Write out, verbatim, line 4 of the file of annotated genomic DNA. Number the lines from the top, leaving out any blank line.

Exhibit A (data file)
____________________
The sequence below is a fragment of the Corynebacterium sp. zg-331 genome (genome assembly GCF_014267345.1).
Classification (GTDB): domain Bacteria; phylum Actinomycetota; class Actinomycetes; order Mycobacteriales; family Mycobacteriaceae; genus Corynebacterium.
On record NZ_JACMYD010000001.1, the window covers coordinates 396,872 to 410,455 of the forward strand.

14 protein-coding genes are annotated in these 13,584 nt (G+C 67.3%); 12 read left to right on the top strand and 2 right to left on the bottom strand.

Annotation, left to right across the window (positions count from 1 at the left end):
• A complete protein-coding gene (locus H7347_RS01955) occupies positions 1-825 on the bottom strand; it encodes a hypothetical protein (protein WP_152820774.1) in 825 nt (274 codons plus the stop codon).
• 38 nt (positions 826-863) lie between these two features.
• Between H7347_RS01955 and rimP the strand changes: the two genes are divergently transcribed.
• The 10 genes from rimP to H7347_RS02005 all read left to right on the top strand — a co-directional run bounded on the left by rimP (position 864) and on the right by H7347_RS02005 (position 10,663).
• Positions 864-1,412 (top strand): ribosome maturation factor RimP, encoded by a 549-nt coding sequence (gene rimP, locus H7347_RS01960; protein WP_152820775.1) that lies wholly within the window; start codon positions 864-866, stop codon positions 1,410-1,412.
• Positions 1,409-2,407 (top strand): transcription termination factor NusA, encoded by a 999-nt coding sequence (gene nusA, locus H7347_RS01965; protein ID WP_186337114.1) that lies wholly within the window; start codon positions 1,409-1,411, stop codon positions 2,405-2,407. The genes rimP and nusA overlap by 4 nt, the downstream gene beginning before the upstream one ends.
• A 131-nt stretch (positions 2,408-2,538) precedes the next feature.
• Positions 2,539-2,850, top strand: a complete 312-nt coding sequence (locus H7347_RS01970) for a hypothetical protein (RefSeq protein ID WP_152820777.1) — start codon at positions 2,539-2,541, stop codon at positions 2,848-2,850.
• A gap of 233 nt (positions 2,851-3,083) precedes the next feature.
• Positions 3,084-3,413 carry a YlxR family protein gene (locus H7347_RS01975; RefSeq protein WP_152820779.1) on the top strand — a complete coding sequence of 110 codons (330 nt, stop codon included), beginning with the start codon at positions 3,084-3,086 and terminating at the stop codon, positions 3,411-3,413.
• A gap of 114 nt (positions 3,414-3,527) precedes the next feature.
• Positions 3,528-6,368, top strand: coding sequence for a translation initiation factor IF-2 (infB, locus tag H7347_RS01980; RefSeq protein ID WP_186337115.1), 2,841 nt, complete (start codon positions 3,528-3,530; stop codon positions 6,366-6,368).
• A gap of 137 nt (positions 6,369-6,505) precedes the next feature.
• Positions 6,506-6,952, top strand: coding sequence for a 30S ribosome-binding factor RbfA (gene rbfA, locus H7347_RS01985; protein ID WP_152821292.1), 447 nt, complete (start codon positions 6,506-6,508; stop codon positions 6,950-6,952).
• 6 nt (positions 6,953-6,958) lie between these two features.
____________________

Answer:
14 protein-coding genes are annotated in these 13,584 nt (G+C 67.3%); 12 read left to right on the top strand and 2 right to left on the bottom strand.